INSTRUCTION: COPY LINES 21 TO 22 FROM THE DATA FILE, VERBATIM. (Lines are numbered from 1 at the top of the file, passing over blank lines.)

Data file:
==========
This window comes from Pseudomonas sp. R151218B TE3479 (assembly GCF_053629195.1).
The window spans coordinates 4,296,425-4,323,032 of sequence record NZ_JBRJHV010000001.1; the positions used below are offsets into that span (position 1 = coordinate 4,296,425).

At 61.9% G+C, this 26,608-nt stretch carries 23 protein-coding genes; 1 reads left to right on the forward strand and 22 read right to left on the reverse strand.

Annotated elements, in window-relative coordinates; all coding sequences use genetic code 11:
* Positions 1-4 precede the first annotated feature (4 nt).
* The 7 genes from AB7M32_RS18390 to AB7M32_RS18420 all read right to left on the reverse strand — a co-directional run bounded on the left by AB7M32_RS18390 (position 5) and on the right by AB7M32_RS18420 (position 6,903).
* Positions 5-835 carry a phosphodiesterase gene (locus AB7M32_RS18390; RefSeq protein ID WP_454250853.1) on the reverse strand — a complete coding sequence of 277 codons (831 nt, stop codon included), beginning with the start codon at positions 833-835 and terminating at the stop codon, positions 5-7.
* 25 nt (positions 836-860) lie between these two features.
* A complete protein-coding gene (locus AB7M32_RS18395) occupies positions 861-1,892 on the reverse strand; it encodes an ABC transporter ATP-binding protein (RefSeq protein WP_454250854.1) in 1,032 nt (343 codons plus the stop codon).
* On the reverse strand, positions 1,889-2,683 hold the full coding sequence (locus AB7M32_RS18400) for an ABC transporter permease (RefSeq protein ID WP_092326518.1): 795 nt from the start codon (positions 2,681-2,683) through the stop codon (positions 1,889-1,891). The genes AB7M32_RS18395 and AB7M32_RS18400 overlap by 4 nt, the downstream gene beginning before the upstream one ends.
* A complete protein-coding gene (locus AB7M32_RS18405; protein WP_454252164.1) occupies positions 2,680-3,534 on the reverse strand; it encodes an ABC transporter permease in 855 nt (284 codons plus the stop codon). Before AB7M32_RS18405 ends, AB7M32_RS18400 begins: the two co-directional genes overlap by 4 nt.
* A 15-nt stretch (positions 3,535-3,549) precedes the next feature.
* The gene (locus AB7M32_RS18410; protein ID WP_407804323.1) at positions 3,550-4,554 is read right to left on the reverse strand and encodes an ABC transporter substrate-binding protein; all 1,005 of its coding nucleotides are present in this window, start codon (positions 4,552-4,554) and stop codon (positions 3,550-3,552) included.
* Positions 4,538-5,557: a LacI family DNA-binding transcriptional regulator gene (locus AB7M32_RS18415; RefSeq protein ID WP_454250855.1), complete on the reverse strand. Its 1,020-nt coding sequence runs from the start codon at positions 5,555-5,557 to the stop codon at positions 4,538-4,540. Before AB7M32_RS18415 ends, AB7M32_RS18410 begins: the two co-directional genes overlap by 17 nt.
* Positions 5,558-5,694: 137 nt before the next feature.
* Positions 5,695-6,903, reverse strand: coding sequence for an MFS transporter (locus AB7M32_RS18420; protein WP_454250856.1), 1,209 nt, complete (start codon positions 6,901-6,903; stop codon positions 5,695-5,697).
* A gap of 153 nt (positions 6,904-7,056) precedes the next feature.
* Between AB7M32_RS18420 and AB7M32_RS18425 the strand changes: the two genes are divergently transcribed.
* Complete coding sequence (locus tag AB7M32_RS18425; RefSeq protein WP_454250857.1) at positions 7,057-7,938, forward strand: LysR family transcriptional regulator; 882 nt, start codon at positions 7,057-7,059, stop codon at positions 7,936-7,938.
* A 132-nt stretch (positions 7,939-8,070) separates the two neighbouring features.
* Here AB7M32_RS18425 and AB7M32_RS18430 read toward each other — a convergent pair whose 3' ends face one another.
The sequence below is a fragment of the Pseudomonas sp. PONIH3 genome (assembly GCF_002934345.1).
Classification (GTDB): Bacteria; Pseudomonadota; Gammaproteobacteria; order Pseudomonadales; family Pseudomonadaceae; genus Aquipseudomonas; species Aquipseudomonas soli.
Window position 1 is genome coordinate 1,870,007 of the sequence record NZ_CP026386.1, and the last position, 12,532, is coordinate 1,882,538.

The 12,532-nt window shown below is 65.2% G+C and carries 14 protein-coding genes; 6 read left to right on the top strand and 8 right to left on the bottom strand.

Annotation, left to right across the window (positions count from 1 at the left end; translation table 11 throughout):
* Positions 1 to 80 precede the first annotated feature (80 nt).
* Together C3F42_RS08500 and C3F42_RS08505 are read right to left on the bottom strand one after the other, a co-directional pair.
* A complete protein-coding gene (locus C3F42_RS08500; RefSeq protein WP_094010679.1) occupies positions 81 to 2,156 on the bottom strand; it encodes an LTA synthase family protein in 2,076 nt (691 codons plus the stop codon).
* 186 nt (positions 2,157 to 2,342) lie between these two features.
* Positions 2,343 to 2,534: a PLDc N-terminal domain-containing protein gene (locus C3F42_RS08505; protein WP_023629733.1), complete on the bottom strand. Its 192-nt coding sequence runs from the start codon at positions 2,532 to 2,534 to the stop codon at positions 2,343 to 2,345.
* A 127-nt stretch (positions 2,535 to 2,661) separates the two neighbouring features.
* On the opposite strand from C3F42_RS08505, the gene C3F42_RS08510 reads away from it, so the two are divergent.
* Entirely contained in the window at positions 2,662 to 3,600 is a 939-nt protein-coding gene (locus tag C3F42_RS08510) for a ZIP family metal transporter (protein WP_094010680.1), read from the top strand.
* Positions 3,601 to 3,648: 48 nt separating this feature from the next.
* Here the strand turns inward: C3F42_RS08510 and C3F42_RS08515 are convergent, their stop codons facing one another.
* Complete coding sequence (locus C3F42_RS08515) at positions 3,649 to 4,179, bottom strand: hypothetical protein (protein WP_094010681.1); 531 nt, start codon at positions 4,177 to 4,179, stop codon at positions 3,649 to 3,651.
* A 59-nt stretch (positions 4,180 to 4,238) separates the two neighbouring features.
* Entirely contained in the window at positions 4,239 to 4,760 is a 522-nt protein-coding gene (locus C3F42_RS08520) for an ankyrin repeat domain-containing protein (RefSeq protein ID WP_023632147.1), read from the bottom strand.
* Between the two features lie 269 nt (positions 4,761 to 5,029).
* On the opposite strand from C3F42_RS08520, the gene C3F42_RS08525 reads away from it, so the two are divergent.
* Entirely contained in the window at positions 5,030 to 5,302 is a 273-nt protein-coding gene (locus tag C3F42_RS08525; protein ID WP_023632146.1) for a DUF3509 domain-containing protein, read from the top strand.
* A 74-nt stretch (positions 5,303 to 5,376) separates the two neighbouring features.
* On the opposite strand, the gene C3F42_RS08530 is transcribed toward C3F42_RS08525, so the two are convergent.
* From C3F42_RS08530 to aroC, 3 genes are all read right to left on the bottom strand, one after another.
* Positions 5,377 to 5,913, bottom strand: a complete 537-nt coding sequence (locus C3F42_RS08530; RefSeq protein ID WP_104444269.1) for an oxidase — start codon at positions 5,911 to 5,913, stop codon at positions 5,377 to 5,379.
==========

* Here AB7M32_RS18425 and AB7M32_RS18430 read toward each other — a convergent pair whose 3' ends face one another.
The sequence below is a fragment of the Pseudomonas sp. PONIH3 genome (assembly GCF_002934345.1).